Relationships Among Raw Materials, Grinding Ratios, and Moisture Content During the Composting Process
Lili Wang 1  
,   Quan Huang 2  
,   Shunli Wang 3  
,   Guoxue Li 4  
,   Xingyuan Yang 5  
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School of Life Science, Anhui University, Hefei, China
College of Animal Technology, Jilin Agricultural University, Changchun, China
Department of Biological and Agricultural Engineering, University of Georgia, Athens, GA, USA
College of Resource and Environmental Engineering, China Agricultural University, Beijing, China
Institute of Physical Science and Information Technology, Institute of Health Science, Anhui University, Hefei, China
Xingyuan Yang   

Institute of Health Science, Anhui University, Hefei, 230601, China
Submission date: 2017-11-23
Final revision date: 2017-12-13
Acceptance date: 2017-12-18
Online publication date: 2018-07-31
Publication date: 2018-11-20
Pol. J. Environ. Stud. 2019;28(1):343–348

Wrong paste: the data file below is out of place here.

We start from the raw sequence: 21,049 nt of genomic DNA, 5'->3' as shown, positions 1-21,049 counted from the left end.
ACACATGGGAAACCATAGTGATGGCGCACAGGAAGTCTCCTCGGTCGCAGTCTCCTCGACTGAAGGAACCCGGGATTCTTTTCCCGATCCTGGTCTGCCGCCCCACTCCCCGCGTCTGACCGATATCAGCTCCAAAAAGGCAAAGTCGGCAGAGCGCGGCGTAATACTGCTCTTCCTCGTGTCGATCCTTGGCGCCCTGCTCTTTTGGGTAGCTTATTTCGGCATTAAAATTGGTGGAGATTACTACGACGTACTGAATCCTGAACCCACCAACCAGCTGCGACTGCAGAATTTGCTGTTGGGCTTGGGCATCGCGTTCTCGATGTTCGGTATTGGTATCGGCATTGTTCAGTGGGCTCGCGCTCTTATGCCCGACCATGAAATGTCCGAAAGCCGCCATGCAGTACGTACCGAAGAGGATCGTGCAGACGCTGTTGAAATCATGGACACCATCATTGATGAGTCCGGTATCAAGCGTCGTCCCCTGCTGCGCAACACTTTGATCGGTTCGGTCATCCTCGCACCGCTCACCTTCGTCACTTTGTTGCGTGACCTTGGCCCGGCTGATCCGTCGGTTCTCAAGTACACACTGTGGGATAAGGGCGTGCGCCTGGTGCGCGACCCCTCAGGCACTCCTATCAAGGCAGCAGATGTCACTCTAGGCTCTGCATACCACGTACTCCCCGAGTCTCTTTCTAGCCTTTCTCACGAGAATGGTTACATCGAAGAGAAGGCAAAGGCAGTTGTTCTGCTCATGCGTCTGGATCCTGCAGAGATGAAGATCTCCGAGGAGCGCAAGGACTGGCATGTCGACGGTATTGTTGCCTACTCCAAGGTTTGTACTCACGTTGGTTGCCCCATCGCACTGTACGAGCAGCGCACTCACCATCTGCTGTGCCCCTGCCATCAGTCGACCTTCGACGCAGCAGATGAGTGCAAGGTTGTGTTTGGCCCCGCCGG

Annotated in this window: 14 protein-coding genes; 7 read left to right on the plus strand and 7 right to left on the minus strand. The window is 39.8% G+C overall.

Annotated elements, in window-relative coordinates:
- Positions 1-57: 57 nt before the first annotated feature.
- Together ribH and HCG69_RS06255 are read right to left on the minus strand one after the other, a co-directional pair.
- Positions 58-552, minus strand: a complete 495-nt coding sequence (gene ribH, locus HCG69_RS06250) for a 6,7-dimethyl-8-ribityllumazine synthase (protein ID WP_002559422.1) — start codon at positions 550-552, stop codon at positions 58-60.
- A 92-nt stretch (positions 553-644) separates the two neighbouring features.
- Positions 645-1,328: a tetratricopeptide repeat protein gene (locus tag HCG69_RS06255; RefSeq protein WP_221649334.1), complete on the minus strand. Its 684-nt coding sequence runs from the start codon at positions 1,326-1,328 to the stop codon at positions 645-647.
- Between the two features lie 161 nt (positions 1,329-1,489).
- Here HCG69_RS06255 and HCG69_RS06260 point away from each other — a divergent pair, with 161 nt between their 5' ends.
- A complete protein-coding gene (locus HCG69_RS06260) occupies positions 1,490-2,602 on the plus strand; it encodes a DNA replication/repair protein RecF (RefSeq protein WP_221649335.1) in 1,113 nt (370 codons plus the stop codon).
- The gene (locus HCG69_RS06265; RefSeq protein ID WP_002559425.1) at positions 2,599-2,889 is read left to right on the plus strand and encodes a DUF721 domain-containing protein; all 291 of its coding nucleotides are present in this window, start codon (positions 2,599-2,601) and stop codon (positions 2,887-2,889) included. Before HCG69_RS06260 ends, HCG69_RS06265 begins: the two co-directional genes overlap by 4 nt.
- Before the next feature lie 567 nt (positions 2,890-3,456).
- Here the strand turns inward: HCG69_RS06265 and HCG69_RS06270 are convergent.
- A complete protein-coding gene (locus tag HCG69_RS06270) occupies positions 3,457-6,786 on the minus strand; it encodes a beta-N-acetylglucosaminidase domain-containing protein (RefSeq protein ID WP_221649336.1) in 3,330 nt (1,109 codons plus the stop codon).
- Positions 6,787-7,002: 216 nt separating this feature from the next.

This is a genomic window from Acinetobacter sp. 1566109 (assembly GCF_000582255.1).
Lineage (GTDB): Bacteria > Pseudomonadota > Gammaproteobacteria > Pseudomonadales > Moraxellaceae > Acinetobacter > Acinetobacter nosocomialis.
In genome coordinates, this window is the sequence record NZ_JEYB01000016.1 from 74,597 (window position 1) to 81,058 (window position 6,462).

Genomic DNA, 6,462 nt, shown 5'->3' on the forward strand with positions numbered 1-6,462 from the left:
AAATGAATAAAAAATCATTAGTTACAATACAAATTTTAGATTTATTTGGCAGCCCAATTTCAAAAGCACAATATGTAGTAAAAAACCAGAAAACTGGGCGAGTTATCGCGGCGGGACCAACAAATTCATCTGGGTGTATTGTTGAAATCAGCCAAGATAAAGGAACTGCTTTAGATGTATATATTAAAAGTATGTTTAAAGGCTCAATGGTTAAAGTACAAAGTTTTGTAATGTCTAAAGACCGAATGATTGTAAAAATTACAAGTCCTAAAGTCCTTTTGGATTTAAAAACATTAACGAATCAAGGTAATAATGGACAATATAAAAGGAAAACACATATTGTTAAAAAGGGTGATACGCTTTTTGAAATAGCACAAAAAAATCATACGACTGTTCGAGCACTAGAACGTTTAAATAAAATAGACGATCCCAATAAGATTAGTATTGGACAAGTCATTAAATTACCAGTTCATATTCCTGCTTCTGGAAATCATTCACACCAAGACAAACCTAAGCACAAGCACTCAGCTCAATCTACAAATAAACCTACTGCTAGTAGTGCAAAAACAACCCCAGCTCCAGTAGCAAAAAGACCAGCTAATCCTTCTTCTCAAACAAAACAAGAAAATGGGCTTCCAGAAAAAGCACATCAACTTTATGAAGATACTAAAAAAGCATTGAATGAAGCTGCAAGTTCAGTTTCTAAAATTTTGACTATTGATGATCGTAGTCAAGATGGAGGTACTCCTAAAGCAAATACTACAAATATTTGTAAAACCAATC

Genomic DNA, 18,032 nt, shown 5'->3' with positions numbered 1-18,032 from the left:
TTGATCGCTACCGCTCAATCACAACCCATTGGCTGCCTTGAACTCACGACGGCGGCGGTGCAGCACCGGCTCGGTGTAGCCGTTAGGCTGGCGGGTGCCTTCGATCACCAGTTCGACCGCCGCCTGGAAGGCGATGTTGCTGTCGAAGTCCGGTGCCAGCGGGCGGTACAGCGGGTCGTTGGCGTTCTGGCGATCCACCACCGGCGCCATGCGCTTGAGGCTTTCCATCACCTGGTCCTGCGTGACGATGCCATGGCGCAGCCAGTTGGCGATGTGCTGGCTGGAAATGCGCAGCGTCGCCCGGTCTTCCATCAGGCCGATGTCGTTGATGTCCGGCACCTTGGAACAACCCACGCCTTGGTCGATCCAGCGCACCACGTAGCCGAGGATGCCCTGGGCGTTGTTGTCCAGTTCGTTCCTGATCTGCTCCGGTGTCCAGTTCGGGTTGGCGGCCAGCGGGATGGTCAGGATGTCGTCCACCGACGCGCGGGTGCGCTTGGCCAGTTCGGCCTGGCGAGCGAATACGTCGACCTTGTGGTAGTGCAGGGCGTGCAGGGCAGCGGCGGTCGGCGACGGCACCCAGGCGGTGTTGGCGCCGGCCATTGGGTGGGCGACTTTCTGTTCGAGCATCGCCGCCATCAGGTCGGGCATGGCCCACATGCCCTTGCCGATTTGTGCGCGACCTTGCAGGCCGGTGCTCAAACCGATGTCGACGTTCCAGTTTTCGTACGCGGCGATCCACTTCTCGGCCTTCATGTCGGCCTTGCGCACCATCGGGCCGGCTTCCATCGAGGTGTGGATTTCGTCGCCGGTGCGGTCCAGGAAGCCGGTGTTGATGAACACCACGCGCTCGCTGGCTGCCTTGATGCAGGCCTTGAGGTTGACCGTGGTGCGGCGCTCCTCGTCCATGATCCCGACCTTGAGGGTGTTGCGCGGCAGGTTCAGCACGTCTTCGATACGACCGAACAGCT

Grinding materials as a pretreatment contribute to successful composting. Here the grinding ratio of 4 raw materials and compost samples with different maturity degrees were compared and discussed. Results revealed that the highest grinding ratio was obtained when drying the 3 straws into constant weight, but keeping water content around 10% for sewage sludge. The carbon-to-nitrogen ratio (C/N) was an important factor impacting the grinding ratio of raw materials except water content. Different straw materials had a decreased grinding ratio from the highest to the lowest in the following order: corn stover > rice straw > wheat straw. The grinding ratio of fermented compost significantly decreased lower than about 50% when the water content was higher than 30%, whereas no significant difference was observed when the water content was lower than 20%. Compared with original materials, mature compost had a better grinding ratio. Further regression analysis implies that grinding ratio had a negative linear orrelation with total organic carbon (TOC), C/N, hemicellulose, and cellulose, but no apparent correlation with pH, EC, GI, and lignin. Results reported here may provide an efficient way to save energy and investment in the industry production of pellet compost.